The Virus Escape Room
“Just when I thought I was out, they pull me back in!”
Everyone knows this line (or a variation of it), but no, I’m not a thief being pulled out of retirement for one last job, nor a detective who stumbles across the case of a lifetime on the day before he leaves the force. Instead, I’m an escape room veteran. (Check out my most recent review here, along with links to several others.) The Virus Room was my 24th Escape, and going into it, I confess I had become a bit jaded. I’d seen some excellent rooms (and plenty of bad ones), and I thought I was maybe over them as a hobby. Luckily, I was wrong. The Virus Room was a shot in the arm that boosted my enthusiasm back up, and now I’m looking forward to trying some more rooms later this year.
As you might suspect from the name, the Virus Room has you taking on the role of doctors trying to stop an epidemic from decimating mankind. Hustled into an underground lab via some cool technology that I think will catch on in more escape rooms, your team has one hour to create an antidote or join the rest of the populace in a very unpleasant death. The room is very well designed and has a few secrets that are not immediately apparent. By far the strongest aspect of the Virus Room is the variety of puzzles. Fitting the theme, everything is science-based (or mostly). There were 6 of us in the room that has capacity for 8, and there was plenty for all of us to do. I would describe the room as mostly non-linear, or maybe consisting of parallel tracks. So you can start work on something and see it through to the end, but you can also jump over to another friend to help them out if you’re stuck somewhere.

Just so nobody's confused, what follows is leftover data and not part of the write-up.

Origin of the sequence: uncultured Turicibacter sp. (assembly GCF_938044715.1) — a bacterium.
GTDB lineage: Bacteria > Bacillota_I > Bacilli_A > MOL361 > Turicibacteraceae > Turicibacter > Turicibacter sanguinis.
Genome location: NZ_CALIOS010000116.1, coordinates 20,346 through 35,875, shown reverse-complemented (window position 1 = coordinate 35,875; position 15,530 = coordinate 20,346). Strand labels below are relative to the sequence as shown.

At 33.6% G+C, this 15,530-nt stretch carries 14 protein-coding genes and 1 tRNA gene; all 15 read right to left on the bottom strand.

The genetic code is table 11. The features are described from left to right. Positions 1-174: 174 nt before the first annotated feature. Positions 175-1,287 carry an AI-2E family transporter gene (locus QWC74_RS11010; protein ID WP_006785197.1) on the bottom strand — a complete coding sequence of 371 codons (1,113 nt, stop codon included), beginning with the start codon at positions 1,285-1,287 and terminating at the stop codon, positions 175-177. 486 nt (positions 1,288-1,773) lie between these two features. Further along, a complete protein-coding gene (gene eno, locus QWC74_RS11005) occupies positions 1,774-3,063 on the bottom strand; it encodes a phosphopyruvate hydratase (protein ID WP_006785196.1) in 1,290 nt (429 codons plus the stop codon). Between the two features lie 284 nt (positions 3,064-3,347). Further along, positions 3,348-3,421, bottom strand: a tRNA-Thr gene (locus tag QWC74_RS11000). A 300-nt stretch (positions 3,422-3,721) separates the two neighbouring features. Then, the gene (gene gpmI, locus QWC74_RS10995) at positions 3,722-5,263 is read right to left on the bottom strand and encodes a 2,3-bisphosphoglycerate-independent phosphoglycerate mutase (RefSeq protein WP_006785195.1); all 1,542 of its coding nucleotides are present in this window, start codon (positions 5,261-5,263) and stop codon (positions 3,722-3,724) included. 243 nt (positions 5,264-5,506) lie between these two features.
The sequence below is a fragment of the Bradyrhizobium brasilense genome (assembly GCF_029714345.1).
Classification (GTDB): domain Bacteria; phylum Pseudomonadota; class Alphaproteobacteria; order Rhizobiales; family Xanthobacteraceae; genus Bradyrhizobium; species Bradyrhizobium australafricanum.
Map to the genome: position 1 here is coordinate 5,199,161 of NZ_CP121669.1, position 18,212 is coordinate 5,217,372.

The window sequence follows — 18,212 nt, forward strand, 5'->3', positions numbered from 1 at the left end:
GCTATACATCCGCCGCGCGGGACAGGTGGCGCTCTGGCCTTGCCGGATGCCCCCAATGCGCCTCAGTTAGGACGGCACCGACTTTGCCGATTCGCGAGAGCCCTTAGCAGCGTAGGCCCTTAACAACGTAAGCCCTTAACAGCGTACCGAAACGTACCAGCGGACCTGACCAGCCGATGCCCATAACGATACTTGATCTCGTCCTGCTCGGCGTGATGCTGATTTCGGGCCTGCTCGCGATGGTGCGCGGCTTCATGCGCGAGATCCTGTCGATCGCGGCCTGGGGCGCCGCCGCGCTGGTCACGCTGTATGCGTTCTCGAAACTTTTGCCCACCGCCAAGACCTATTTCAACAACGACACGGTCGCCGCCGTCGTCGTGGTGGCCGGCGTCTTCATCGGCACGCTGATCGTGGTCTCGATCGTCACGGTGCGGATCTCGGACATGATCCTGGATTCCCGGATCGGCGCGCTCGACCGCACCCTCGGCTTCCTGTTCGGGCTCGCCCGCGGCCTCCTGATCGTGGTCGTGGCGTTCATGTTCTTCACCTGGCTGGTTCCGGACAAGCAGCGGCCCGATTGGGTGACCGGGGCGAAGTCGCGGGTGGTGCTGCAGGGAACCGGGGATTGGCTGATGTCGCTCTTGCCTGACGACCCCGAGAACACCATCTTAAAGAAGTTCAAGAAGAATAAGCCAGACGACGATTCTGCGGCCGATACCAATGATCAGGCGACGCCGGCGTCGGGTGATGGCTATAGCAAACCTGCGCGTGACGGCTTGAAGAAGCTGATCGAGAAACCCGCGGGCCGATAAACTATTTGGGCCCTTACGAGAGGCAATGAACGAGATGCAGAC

The variety of puzzles included some pretty cool technology. I don’t want to give anything away, but I think I can say there were some innovative uses of electronics, chemicals, and light. There is a “guard” in the room who can give you guidance if you want it but is not too obtrusive. In our case, the guard was played by none other than the creator, Bob Glouberman. He was very enthusiastic at our pre-escape briefing and had a funny moment with us in the room when one of our group wanted to “brute force” a solution (puzzle language for trial-and-error). He admonished us “doctors” and guilted us into solving it the right way, but it was all in good fun. My group escaped with 14 minutes to spare, but that doesn’t mean it was easy. We had six very experienced escapers. With fewer players, or with less experienced ones, I can see this being a nail-biter. Another good aspect of the difficulty is that one of the puzzles has a built-in help guide–that we didn’t even use! Instead, my friend was able to recognize how to solve it without even knowing that help was available. She was especially proud of that.
If there is one drawback, it’s the price. This is the most expensive room I’ve done, and there’s an additional service fee to buy tickets online. I’m not sure if you can skip the fee by buying on-site or not, but either way, it’s still pricey. I know the technology and production design costs money, but it’s still a bit of a tough pill to swallow when compared to other rooms. They do have occasional deals and discounts, which helps. As for my rankings, I would place this room right around number 5 on my unofficial list. Definitely upper echelon, with a 4/5 rating from me. After we escaped, Mr. Glouberman was telling us a little about his next room idea. It sounds AMAZING. I really hope he pulls it off, and when it opens, I will absolutely be back!
The Virus Room presented by Get the F Out is open Thursdays through Sundays, with various times available. They are located at 630 S. Flower St. in Burbank, CA 91502. Tickets are $36, and their website is www.getthefoutroom.com